Salida’s “town mountain” Monarch is just a 30-minute drive and has all of the Colorado big mountain terrain access (including snow cat skiing) but a much less crowded scene than the I-70 resorts. The whole setup is easy as well. Fly into Denver, then Salida is only a 2 and a half hour drive. Post up in Salida for a week and you’re set.
POWDERHORN MOUNTAIN – IRONWOOD, MICHIGAN
Along the Montreal River and the border of northern Wisconsin and Michigan’s Upper Peninsula Michigan (UP) are a cluster of cool little towns, including Ironwood, Hurley (Wisconsin), and the slightly more distant but super cool Mercer (Wisconsin). These are towns with tons of character and there’s plenty of downhill skiing for you and the family.
A great Midwestern family ski trip would be setting up for several days in Ironwood, and then riding nearby Powderhorn Mountain.
BROMLEY MOUNTAIN – MANCHESTER, VERMONT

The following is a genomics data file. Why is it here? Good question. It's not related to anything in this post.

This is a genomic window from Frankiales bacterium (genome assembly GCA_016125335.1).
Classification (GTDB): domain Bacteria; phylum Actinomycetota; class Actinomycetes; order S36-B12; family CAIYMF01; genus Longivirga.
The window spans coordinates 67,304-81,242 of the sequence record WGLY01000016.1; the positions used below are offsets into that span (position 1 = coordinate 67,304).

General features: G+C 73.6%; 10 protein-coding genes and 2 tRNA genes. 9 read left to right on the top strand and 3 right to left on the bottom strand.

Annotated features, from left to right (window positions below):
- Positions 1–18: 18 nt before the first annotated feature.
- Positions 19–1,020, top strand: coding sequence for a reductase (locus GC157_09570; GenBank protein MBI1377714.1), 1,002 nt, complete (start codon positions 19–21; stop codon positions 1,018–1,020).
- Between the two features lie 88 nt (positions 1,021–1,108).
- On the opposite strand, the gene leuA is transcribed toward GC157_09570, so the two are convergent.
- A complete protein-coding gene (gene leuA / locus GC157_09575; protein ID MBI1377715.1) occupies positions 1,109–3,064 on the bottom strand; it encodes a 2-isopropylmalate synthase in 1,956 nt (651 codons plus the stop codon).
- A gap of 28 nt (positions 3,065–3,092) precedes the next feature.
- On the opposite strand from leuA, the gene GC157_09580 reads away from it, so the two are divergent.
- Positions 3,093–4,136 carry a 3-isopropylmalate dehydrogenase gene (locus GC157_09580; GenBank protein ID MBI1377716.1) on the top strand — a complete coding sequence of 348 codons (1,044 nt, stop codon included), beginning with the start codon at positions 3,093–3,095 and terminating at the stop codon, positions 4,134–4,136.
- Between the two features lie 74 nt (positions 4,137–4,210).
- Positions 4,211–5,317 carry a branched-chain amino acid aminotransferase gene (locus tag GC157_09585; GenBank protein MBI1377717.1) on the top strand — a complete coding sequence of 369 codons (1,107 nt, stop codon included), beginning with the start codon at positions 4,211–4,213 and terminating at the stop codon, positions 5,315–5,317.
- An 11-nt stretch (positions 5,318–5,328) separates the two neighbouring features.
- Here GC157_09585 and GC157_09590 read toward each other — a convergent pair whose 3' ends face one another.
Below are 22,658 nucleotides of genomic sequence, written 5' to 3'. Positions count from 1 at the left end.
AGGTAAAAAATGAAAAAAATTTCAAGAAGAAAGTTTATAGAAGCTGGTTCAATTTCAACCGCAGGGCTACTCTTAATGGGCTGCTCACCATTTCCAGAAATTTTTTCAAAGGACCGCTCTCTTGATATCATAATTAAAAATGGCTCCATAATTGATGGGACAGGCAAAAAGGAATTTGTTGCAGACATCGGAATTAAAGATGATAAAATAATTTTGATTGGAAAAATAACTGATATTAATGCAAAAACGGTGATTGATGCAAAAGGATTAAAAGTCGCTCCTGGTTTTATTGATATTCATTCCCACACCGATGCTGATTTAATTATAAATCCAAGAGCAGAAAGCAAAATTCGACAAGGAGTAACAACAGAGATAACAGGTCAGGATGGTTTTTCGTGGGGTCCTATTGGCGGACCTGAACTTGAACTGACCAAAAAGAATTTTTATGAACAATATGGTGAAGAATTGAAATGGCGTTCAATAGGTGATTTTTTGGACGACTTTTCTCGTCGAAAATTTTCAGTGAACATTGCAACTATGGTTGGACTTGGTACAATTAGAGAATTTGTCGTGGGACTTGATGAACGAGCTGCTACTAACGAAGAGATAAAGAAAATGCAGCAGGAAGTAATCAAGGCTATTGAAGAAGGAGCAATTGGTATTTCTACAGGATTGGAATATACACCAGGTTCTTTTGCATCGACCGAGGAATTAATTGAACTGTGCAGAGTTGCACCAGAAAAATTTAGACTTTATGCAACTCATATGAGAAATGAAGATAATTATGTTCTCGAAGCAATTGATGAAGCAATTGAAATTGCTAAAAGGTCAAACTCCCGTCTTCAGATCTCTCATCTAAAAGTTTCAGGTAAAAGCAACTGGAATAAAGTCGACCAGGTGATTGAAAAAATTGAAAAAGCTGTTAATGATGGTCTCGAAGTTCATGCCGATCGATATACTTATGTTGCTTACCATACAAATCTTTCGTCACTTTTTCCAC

Bromley is among the best family ski setups in the North for several reasons. First, it’s unique in that it has southern exposure, making it warmer/sunnier than other resorts in Vermont. And it’s a perfect size, with 47 trails split up evenly: 32% beginner, 37% intermediate and 31% advanced. There’s a single cozy lodge and the whole place is just very manageable with kids.
The nearby town of Manchester is actually a destination in itself with some of the best shopping in the region (Ralph Lauren and Brooks Brothers factory outlets) and one of the nation’s most notable independent bookstores, Northshire Books.
WHITE GRASS & CANAAN VALLEY RESORT – DAVIS, WEST VIRGINIA
For ski families in the South, the issue is lack of “true” snow. A few Western North Carolina ski areas have good snowmaking equipment and passable runs (especially if you’re up there during a polar vortex). But what many people don’t realize is that one area in the South does get hammered consistently: the Canaan Valley in West Virginia.
Because of its unique geography (it’s the highest valley east of the Mississippi ) this area gets tons of Lake Effect snow each winter. The local town of Davis is the the hub for and a funky homespun snow/whitewater/mountain biking culture. You’re sure to find some characters. There are multiple ski areas to choose from. Canaan Valley is actually a ski area operated within a state park. And White Grass is a super family-friendly nordic center. Note that this area is also only three hours from DC. Check the vibe below: